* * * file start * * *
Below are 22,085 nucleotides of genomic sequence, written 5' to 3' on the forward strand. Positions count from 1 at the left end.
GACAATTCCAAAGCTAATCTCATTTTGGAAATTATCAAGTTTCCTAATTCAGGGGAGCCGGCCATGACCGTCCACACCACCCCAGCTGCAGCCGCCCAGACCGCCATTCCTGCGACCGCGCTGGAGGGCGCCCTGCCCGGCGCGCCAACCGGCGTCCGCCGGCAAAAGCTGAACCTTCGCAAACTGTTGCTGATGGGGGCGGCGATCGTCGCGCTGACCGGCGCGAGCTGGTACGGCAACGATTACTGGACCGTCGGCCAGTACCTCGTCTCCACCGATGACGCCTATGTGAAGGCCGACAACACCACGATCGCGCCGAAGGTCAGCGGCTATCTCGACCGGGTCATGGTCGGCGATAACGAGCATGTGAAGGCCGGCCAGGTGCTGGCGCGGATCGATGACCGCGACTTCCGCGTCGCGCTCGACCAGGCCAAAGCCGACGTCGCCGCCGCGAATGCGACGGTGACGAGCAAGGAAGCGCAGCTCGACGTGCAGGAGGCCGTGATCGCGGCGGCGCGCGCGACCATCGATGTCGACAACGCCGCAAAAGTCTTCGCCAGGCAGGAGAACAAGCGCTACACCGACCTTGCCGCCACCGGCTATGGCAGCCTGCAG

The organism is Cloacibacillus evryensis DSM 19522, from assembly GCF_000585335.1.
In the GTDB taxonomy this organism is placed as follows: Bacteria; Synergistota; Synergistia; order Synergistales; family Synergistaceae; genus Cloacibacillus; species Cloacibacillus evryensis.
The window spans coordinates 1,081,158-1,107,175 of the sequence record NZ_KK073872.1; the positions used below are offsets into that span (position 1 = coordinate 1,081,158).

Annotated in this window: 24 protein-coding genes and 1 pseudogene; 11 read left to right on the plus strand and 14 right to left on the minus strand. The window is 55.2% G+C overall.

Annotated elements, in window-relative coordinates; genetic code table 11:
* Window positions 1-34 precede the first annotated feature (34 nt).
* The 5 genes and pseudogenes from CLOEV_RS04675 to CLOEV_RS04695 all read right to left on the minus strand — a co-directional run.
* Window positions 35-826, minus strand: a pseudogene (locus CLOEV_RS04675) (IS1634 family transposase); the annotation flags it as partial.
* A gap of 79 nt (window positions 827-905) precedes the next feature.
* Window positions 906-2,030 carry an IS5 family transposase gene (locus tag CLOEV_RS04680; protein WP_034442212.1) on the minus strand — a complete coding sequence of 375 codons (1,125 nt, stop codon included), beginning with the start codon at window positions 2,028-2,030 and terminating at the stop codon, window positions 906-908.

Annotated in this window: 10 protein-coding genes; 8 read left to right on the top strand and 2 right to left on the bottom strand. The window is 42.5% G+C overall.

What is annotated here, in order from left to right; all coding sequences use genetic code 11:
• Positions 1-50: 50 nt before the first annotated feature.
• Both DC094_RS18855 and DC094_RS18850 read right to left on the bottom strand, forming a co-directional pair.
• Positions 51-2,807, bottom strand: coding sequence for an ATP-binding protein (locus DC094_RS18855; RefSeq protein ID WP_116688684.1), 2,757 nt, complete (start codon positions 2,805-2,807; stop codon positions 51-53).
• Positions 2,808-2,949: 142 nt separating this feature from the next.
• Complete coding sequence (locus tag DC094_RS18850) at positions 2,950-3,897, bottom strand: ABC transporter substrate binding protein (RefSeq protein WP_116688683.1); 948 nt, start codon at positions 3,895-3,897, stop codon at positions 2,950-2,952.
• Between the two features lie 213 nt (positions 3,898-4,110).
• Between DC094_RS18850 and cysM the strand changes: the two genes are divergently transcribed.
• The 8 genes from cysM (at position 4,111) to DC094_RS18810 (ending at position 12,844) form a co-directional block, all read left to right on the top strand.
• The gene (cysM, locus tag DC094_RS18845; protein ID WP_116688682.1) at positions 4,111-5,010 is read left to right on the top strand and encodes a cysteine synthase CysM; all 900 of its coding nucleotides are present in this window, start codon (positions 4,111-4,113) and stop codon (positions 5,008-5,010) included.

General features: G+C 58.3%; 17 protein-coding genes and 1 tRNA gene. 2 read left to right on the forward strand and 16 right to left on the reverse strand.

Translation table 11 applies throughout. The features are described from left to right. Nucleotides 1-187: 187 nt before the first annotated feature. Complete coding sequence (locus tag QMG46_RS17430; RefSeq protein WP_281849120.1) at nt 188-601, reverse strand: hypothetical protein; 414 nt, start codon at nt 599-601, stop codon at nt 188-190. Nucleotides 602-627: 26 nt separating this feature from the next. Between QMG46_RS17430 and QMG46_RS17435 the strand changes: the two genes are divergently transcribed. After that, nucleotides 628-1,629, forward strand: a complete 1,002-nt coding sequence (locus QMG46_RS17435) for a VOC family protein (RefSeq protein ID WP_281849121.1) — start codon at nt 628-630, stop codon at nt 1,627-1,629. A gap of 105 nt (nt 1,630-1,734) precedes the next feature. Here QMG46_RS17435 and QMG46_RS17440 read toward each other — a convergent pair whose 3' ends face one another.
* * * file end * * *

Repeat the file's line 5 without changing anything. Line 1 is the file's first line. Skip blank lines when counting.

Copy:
The window spans coordinates 1,081,158-1,107,175 of the sequence record NZ_KK073872.1; the positions used below are offsets into that span (position 1 = coordinate 1,081,158).